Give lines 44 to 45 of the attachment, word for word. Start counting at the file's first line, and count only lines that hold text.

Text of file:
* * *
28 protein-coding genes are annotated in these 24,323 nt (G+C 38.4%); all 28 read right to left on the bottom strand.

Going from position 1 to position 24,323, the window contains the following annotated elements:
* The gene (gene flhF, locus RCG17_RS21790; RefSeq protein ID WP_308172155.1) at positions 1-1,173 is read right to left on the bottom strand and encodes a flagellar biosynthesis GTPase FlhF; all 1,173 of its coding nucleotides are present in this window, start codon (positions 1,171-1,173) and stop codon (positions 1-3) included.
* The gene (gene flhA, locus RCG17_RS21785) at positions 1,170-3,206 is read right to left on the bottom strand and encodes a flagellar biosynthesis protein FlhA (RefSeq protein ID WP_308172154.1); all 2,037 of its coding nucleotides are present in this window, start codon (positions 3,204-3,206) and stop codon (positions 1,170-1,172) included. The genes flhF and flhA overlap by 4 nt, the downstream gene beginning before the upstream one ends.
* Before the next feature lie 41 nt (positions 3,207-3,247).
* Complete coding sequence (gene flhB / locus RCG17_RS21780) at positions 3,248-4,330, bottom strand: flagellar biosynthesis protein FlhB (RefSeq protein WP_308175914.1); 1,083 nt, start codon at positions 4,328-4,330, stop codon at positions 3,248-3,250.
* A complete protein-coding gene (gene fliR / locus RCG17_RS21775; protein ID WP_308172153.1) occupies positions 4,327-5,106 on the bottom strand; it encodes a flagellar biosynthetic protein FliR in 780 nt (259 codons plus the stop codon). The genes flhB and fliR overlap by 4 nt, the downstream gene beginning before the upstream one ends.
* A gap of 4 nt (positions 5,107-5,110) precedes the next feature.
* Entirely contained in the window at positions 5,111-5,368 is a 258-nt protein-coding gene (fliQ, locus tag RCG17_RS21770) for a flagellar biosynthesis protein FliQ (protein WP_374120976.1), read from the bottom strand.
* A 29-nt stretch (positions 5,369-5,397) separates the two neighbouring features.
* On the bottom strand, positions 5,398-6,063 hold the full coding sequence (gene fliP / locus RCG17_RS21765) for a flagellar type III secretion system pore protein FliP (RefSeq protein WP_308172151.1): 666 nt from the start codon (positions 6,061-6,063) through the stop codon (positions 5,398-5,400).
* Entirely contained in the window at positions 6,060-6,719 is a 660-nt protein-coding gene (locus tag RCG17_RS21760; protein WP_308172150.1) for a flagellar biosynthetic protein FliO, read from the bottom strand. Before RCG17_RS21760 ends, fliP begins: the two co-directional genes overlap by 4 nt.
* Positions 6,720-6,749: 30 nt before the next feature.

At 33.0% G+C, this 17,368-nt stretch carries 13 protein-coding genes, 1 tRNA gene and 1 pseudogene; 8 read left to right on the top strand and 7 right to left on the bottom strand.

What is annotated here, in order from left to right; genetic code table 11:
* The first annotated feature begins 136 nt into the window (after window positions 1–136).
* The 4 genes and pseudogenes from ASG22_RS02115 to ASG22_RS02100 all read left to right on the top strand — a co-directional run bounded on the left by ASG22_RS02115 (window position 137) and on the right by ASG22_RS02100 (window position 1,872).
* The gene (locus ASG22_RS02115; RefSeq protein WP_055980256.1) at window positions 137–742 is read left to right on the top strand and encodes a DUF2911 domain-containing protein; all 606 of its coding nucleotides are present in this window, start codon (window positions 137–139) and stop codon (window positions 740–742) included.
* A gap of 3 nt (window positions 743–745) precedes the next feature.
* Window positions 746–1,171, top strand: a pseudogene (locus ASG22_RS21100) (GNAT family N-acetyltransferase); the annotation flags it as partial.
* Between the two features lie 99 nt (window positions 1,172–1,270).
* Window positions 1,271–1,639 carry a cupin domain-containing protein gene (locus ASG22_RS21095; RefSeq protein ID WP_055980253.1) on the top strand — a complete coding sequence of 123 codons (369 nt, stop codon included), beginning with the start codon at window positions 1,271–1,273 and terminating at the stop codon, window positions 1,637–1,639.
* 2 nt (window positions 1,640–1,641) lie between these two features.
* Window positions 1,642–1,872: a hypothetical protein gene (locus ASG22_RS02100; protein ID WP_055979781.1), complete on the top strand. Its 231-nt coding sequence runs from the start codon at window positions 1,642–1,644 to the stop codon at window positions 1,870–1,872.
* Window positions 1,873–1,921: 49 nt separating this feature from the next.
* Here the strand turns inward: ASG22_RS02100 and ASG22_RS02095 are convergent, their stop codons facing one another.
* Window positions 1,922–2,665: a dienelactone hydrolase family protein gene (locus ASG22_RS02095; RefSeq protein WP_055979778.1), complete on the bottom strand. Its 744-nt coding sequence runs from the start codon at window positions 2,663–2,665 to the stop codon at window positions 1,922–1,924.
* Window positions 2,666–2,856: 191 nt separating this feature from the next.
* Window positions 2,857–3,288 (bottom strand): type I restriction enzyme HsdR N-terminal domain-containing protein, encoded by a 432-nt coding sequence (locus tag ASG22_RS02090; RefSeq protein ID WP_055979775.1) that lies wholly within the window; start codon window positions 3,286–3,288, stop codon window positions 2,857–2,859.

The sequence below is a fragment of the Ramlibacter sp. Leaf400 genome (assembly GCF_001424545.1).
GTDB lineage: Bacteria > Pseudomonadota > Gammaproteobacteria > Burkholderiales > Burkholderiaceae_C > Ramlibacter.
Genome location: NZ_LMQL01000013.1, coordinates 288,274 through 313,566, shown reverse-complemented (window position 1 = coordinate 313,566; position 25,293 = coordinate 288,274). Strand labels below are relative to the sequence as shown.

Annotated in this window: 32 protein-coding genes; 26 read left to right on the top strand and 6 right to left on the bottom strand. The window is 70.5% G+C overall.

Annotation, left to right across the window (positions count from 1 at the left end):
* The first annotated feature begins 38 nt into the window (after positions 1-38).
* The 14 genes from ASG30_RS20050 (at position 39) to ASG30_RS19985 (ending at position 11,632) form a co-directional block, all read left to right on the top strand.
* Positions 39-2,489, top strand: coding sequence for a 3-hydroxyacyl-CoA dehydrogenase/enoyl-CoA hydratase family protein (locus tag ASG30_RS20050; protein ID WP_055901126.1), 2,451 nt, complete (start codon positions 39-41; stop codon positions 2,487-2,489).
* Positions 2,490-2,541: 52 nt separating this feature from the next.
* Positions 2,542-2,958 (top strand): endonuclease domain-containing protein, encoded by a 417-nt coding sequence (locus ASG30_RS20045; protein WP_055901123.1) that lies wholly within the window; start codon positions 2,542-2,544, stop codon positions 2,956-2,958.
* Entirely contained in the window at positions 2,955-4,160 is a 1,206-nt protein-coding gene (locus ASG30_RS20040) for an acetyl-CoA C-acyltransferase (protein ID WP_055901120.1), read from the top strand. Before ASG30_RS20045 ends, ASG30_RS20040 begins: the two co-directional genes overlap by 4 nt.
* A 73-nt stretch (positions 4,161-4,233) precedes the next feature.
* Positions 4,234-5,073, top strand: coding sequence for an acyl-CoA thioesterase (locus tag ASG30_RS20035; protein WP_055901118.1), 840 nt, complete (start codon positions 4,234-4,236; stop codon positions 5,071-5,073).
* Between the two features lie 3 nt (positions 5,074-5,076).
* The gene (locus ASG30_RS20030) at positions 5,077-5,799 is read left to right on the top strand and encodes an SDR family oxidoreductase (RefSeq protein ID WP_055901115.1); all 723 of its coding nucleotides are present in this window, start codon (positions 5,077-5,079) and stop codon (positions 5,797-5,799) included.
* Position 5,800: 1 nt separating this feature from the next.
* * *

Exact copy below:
* The gene (locus ASG30_RS20030) at positions 5,077-5,799 is read left to right on the top strand and encodes an SDR family oxidoreductase (RefSeq protein ID WP_055901115.1); all 723 of its coding nucleotides are present in this window, start codon (positions 5,077-5,079) and stop codon (positions 5,797-5,799) included.
* Position 5,800: 1 nt separating this feature from the next.